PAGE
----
Arts & Leisure

Bawal Kumopya campaign as country exits US watch list

Posted on July 15, 2014

LOCAL RECORD industry group Philippine Association of the Record Industry, Inc. (PARI) has lauded government efforts that led to the removal of the Philippines from the US piracy watch list.

A poster for the new anti-piracy campaign -- WWW.FACEBOOK.COM/PARIINC
This as it launched a new campaign to discourage youngsters from copying intellectual property.

The Office of US Trade Representative (USTR) announced in April that it had removed the Philippines from its piracy watch list after two decades following significant reforms put in place by Manila.

PARI Chairman Marivic A. Benedicto welcomed the removal of the Philippines from the watch list, saying that the development raises prospects for increased trade and investment between Manila and Washington.

"The removal of the Philippines from the US piracy watch list sends a strong message that intellectual property is respected in the Philippines," Ms. Benedicto told reporters last week. "It sends a strong signal that products are safe in the Philippines," she added.

In a statement posted on its Web site shortly before the state visit of US President Barack H. Obama to Manila earlier this year, the USTR said the Philippines (which had been regularly on the watch list since 1994, and was first listed in 1989), had undertaken in recent years "significant legislative and regulatory reforms" to protect and enforce intellectual property rights rules.

Officials said the USTR decision would boost investor confidence in the Philippines. The United States is among of the country’s top three trading partners.

"Removal from the watch list creates the proper investment climate," Ms. Benedicto said. "It reflects a vibrant rule of law system where foreign trading partners can feel secure in doing business in the country," she added.

Last week, PARI honored the Optical Media Board (OMB), and the Intellectual Property Office of the Philippines (IPOPHL) for helping the local recording industry curb piracy and fighting counterfeit products.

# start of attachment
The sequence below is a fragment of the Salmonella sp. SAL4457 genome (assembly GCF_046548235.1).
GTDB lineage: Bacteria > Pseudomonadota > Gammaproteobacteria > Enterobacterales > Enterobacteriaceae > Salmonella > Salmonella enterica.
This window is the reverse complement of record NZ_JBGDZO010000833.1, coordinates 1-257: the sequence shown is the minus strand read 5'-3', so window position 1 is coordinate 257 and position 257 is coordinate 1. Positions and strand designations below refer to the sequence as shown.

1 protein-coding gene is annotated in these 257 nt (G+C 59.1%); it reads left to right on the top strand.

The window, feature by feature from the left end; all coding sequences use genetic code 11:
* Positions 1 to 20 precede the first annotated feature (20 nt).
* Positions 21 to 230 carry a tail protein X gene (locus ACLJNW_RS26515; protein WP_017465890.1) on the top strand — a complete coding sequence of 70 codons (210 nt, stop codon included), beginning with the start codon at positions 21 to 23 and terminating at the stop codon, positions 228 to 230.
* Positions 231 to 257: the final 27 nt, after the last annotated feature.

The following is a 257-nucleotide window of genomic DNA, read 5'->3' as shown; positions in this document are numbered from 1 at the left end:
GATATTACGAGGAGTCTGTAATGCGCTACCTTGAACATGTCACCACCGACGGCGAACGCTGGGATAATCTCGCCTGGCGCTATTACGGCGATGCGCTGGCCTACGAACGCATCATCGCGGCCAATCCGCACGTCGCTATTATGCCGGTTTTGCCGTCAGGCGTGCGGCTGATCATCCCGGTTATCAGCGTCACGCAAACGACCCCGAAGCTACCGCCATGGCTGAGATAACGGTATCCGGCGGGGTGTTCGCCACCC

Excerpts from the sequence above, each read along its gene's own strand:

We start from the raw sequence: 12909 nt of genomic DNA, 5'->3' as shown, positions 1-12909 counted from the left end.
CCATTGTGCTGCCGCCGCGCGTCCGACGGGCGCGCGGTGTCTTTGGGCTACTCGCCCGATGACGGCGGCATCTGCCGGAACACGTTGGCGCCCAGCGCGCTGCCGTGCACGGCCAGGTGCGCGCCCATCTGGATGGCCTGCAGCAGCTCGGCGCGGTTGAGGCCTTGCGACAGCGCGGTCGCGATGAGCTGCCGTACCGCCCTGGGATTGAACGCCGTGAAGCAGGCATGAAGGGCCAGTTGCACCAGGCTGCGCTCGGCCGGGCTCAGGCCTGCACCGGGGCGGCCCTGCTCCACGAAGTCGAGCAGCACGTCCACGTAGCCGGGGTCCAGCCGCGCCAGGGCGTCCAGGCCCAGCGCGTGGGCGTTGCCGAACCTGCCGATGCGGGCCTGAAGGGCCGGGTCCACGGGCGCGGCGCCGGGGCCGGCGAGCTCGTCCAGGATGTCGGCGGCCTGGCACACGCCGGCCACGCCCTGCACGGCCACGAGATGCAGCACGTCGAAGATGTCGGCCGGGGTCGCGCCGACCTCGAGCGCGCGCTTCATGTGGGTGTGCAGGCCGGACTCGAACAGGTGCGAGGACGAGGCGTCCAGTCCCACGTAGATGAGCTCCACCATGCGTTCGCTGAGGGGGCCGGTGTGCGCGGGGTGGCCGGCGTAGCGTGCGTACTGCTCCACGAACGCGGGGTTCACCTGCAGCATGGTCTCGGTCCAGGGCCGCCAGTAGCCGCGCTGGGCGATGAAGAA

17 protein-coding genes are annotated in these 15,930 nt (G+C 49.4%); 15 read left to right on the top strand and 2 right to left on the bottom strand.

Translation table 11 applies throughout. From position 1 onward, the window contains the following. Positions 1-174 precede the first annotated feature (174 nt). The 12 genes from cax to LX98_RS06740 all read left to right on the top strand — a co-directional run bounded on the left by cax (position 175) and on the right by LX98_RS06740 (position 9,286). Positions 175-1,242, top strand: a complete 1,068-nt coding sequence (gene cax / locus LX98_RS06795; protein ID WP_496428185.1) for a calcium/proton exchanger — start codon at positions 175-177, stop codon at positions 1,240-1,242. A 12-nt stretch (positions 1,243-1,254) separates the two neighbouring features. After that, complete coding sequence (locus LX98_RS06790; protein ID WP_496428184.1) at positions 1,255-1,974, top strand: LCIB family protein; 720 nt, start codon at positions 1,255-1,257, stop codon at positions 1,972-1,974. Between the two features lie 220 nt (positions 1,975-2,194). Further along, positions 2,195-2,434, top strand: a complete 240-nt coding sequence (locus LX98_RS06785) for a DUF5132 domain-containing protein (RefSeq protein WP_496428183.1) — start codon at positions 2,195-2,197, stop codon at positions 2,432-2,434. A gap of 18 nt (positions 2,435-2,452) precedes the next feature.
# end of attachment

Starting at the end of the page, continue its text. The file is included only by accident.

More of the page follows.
PARI lauded OMB Chairman Ronnie N. Ricketts for being "very successful in addressing optical media piracy in the Philippines."

"Our achievements were borne not just out of the agency’s hard work and perseverance in conducting operations, but also of our coordination with other government agencies," Mr. Ricketts told reporters.

He said the OMB was able to confiscate P178.7 million in fake goods during the first quarter of 2014, contributing to the government’s total first-quarter haul of P6.2 billion. This is a substantial increase from the P1.3 billion worth of seized counterfeit products during the same three-month period last year, Mr. Ricketts added.

Meanwhile, PARI honored IPOPHL for conducting physical piracy visits to establishments reported to have been violating intellectual property rights.

Recently, through the complaint of PARI members, the IPOPHL was able to take down one of the notorious local torrent sites called (KickAss Torrents), by issuing a 72-hour temporary restraining order (TRO) against its operations.

IPOPHL Director-General Ricardo R. Blancaflor said the restraining order was later expanded to another 20 days, which prompted the owners of to abandon the domain.

"This showed how serious the Philippine government is in addressing online copyright infringement," Mr. Blancaflor told reporters.

Ms. Benedicto said PARI together with the OMB and the IPOPHL recently unveiled its latest anti-piracy campaign called Bawal Kumopya (copying is forbidden).

She said Bawal Kumopya is a nationwide sticker campaign aimed at creating anti-piracy awareness among Filipinos, especially among students.

She added that Bawal Kumopya billboards will also be set up to provide a feedback system where people can report any form of movie or music piracy by calling the OMB hot line 373-6829.

"This is also a partnership with the legitimate retail outlets of movie and music products, and the members of PARI to ensure that Bawal Kumopya stickers will be distributed and displayed nationwide," Ms. Benedicto said. -- Jeffrey O. Valisno